User Score
6.6

Generally favorable reviews- based on 8 Ratings

User score distribution:
  1. Positive: 5 out of 8
  2. Negative: 1 out of 8
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  1. ChadS.
    Jun 6, 2003
    4
    In one scene, Jimmy(Matt Dillon), not wanting to endanger Sok's life, gives the pedicab driver money and tells him to leave. It reminded me of "The Killing Fields" when Malkovich tells Waterston that the Cambodian should've been given the opportunity to flee. In another scene that evokes the great 1984 Roland Joffe film, Dillon lets Sok carry the story, as we watch him return In one scene, Jimmy(Matt Dillon), not wanting to endanger Sok's life, gives the pedicab driver money and tells him to leave. It reminded me of "The Killing Fields" when Malkovich tells Waterston that the Cambodian should've been given the opportunity to flee. In another scene that evokes the great 1984 Roland Joffe film, Dillon lets Sok carry the story, as we watch him return home to his family. Well, that's about the only pleasure I got out of "City of Ghosts". Dillon is fine as an actor, adequate as a director, but the writing was pretty weak. Caan and Skarsgard's presence almost offsets the lack of narrative momentum. Expand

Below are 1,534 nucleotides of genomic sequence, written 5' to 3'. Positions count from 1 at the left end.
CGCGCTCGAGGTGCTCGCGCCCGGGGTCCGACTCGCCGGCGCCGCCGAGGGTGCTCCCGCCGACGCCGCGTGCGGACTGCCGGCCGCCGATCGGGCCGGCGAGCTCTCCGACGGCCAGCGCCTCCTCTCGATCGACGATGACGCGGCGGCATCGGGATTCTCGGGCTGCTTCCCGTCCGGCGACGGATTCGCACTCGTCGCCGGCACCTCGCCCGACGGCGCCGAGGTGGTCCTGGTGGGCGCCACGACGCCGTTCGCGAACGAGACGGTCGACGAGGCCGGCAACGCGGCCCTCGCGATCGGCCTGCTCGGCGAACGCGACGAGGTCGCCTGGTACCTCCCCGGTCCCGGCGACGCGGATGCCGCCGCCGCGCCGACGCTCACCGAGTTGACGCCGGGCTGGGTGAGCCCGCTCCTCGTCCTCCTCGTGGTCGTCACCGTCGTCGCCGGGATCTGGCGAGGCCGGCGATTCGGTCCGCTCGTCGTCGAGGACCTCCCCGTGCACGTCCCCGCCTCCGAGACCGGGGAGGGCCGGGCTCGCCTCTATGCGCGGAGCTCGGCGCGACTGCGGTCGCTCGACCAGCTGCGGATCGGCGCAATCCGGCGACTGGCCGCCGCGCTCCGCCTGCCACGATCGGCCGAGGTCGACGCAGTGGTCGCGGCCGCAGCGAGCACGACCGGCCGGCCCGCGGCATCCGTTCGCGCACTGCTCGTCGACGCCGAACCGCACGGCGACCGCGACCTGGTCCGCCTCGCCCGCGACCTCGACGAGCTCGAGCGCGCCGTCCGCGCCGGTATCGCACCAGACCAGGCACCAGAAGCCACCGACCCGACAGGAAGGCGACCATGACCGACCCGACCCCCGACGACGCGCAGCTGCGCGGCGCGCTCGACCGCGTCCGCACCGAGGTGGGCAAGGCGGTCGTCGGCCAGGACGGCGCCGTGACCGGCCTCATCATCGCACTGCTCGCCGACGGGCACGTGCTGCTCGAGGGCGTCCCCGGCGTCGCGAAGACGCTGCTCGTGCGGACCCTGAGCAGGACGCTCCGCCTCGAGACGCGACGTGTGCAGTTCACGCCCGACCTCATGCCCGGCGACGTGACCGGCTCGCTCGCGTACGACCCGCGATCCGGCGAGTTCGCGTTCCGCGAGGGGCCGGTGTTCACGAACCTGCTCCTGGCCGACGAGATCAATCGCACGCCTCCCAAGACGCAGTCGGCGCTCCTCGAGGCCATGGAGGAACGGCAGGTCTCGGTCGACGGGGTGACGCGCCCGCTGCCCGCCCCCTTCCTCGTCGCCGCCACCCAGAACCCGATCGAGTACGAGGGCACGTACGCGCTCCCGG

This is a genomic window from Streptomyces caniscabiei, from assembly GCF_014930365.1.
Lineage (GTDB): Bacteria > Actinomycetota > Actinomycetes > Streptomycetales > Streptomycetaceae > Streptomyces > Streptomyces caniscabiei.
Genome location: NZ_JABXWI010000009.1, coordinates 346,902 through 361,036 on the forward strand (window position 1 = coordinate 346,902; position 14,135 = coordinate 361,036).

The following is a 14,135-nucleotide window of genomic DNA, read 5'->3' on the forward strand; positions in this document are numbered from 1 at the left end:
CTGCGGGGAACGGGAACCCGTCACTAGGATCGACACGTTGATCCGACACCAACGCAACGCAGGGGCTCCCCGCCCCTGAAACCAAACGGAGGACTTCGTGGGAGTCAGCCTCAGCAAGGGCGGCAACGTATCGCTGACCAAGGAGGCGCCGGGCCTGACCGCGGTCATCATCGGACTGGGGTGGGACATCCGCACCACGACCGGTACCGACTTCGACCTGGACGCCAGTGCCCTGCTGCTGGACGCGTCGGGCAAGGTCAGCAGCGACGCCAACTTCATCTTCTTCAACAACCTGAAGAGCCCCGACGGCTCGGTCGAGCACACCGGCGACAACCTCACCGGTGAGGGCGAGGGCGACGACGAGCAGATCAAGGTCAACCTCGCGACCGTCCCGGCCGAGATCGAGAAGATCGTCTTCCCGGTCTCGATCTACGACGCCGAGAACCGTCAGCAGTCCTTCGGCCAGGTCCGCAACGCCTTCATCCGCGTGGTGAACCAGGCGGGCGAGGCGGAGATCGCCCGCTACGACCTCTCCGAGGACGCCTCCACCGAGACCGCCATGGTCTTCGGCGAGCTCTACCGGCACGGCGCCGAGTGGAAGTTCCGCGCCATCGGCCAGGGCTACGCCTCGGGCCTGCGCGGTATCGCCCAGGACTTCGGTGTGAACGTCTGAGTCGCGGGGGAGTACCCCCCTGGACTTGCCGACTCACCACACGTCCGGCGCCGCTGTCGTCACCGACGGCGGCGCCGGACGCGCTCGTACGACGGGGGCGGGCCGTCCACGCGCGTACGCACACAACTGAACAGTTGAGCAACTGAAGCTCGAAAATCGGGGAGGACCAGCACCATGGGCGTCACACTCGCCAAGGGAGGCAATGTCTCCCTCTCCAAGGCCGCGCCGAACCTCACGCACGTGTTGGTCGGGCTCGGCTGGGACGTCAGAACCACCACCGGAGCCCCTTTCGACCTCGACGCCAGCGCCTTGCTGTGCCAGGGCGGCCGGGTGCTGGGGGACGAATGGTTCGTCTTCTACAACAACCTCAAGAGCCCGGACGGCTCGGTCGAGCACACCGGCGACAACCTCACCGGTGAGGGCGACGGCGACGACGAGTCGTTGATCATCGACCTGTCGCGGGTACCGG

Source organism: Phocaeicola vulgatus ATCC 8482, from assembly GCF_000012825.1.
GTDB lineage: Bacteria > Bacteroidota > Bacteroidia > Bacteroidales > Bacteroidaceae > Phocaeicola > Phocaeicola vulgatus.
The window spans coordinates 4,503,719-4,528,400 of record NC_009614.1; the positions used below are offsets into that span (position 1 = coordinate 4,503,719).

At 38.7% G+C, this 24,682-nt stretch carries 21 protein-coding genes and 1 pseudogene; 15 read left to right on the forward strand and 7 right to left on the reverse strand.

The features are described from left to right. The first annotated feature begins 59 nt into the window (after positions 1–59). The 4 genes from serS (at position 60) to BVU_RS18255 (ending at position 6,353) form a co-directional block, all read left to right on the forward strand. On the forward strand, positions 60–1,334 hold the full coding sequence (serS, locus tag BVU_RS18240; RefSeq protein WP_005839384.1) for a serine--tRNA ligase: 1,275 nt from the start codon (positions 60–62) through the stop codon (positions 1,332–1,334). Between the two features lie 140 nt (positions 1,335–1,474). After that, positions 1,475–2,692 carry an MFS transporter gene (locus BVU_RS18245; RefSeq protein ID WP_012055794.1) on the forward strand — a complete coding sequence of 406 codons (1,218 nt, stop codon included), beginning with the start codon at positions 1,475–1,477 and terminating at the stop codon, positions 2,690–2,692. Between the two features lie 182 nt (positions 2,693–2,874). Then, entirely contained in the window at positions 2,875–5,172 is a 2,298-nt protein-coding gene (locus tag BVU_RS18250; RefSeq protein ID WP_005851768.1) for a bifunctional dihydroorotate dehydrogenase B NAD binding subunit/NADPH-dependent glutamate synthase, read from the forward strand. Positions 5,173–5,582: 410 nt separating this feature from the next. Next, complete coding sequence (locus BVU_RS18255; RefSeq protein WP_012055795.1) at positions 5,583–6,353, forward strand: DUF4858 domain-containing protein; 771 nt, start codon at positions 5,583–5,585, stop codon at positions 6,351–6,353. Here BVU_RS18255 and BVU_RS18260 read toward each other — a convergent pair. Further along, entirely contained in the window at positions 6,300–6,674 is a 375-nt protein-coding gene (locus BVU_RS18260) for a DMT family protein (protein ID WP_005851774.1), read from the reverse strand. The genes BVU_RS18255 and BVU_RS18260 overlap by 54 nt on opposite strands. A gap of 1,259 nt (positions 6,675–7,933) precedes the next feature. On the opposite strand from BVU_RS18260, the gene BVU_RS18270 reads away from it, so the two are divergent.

2. GregT.
    Nov 3, 2003
    4
    I like both Matt Dillon and James Caan but this was sleepy. You see Cambodia and Viet Nam as delapitated old whores. Everything needs paint including this plot. The father who is a con artist and a scammer becomes a saint who loves his son. Dillon seems oblivous to it all and rightly so.
Metascore
57

Mixed or average reviews - based on 26 Critics

Critic score distribution:
  1. Positive: 12 out of 26
  2. Negative: 1 out of 26
  1. Entertaining when it's really lurid, and Gerard Depardieu is something to behold as the proprietor of a broken-down hotel. He's a spectacular ruin in his own right.
  2. The film has plenty of shortcomings, but it's fun to see Caan back in action.
  3. 50
    Dillon makes an assured directing debut, neither indulging in unnecessary stylistic flourishes nor allowing scenes to run too long, a tendency in actors-turned-director.